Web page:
Definitive improvements
Although that uncertainty might be scary, we’re also seeing a bright side to multiple decades of therapeutic research into treating breast cancer.

Since 1975-1977, the five-year survival rate for women diagnosed with breast cancer has jumped from just 75% to 90% as of 2002-2008. You can attribute part of this to better education and awareness of the disease, which includes regular preventative screening for women, as well as more effective drugs aimed at improving patients’ quality of life and lengthening overall survival.

Ultimately, this would imply that all of those decades of research and preparedness are paying off. Let’s have a quick look at some of the key therapies playing a role in improving patients’ quality of life and look at two experimental therapies currently in clinical trials that may have the potential to dramatically alter breast cancer patients’ chances for survival in the not-so-distant future.


These drugs are making a meaningful difference
Perhaps no drug has played a larger role over the past 15 years for breast cancer patients than Roche’s (NASDAQOTH:RHHBY) Herceptin. Without getting too technical, Herceptin disrupts HER2 proteins’ ability to bind with HER receptors located on the outside of cell membranes. These receptors are responsible for “signaling” a cell to replicate. Thus, Herceptin works by slowing the replication of HER2-positve breast cancers. It’s currently approved to treat metastatic and adjuvant breast cancer, as well as gastric cancer.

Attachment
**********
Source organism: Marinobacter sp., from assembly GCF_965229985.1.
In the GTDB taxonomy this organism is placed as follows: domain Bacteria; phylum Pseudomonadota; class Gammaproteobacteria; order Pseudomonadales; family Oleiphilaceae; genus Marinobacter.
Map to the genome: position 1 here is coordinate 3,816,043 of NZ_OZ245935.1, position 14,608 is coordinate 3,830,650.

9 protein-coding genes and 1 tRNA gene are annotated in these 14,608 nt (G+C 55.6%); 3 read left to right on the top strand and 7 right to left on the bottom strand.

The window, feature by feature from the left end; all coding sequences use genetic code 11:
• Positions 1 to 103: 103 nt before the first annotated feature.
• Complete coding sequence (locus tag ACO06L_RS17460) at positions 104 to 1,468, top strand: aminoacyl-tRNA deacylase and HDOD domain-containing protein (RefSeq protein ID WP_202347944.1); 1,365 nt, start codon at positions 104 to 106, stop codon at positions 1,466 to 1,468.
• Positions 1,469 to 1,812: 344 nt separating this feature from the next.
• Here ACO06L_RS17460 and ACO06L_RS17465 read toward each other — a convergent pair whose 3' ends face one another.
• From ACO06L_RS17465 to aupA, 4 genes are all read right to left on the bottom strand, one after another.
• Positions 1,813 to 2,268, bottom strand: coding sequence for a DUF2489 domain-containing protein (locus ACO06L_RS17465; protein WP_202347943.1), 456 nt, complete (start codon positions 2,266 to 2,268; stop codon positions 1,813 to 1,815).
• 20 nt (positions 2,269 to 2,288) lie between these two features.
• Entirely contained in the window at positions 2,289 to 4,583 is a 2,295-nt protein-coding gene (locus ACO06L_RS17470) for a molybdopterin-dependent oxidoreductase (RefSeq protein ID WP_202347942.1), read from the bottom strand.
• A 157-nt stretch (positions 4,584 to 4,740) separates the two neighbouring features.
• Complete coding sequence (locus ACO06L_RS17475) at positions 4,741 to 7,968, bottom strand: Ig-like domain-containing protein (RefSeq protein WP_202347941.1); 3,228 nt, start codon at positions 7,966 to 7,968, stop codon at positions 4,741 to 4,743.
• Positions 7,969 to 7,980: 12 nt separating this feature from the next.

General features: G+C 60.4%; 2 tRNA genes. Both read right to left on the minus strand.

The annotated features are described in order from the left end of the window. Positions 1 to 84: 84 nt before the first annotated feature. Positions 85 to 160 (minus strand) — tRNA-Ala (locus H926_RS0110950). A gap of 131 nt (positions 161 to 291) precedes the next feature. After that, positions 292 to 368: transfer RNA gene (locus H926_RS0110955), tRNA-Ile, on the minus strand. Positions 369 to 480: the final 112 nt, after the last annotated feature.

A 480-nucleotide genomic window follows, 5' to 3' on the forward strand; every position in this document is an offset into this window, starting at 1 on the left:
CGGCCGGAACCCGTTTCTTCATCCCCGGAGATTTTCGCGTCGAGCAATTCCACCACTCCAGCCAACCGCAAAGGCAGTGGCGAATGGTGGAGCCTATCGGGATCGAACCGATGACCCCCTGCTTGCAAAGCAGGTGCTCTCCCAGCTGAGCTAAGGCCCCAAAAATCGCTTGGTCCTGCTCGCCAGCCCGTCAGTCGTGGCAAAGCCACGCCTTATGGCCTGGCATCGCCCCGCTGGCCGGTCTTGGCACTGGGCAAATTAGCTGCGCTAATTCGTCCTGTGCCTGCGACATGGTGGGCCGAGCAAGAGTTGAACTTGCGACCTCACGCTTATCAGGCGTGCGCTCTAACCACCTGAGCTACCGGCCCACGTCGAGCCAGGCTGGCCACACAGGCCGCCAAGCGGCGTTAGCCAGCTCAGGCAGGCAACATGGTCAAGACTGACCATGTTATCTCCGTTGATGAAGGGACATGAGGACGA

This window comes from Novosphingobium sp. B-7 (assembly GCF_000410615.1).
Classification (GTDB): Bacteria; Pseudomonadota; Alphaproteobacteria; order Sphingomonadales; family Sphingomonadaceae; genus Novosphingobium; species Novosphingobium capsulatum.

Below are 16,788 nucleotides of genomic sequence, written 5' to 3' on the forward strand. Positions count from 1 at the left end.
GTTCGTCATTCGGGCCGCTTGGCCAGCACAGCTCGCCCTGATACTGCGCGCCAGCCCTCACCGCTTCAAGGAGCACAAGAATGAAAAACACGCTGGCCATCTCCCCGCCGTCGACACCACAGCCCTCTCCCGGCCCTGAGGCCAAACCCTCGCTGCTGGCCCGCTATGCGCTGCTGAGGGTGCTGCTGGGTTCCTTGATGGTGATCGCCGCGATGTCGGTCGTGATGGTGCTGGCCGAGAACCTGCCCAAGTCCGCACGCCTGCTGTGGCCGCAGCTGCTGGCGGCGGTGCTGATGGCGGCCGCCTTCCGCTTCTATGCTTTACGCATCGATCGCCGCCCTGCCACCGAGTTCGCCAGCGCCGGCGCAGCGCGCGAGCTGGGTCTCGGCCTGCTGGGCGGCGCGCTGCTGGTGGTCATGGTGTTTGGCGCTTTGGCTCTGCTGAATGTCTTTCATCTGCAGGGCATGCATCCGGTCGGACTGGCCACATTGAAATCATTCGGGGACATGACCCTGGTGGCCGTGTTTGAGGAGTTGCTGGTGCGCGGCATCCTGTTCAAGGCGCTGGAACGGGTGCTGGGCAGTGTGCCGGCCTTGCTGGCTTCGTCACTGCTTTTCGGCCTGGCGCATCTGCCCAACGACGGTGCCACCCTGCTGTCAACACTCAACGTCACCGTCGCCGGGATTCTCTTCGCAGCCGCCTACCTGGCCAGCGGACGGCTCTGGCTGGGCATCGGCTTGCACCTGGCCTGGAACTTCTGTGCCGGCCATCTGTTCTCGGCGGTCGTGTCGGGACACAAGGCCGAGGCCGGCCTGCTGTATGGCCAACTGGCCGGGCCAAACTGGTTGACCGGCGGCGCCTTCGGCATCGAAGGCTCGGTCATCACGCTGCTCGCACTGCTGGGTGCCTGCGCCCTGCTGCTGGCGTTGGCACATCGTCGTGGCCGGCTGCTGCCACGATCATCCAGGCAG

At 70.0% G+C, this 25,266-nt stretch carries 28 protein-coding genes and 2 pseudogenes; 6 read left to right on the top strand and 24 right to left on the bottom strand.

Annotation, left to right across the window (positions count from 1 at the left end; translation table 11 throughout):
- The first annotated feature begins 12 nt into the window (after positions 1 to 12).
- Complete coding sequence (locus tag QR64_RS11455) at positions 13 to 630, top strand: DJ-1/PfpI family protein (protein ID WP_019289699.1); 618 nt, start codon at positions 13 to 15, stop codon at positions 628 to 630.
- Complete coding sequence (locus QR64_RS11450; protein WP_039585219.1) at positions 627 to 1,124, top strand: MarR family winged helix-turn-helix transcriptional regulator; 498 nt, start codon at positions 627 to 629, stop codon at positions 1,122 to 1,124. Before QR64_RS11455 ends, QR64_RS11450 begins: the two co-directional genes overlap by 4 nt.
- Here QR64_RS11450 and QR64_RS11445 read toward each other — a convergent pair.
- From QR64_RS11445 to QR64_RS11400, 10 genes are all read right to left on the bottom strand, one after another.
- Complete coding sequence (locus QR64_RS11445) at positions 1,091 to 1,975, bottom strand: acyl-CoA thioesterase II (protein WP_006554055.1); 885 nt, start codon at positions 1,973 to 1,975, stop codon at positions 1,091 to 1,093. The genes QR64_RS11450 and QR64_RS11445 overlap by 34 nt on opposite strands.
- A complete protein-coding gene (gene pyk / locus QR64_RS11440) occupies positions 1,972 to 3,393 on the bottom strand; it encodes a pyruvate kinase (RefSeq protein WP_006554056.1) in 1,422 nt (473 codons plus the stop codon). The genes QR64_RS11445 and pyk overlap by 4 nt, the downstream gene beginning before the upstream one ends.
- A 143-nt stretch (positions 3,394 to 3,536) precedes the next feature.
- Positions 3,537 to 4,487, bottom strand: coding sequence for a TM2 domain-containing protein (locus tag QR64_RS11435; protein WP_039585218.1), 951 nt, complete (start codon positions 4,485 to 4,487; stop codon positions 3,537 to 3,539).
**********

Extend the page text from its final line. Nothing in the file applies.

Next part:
But, that’s not all from Roche. The company continues to work to bring new and innovative therapies to cancer patients that offer the potential to improve patient quality of life. Perjeta is one of Roche’s latest breast therapies approved by the Food and Drug Administration. Just last year, the drug was approved as a neoadjuvant treatment in combination with Herceptin and docetaxel in locally advanced or early-stage HER2-positive breast cancer patients who are at a high risk of having their cancer return or spread. In clinical studies, patients in the Perjeta intent-to-treat arm had a pathologic complete response of 39% compared to just 21% for the control arm taking just Herceptin and docetaxel. A longer-term outcome on survival is expected from this study in 2016.

In addition, Kadcyla was approved by the FDA in Feb. 2013 and represents an intriguing new treatment pathway for HER2-positive breast cancer patients. Kadcyla, which was developed by ImmunoGen (NASDAQ:IMGN) in collaboration with Roche, is an antibody-drug conjugate. In short, these antibodies use linkers to attach a toxin, such as Herceptin, and release this toxin once they come in contact with a targeted cancer cell. The goal is to deliver a more potent dose of chemotherapy directly to cancer cells and avoid healthy cell death.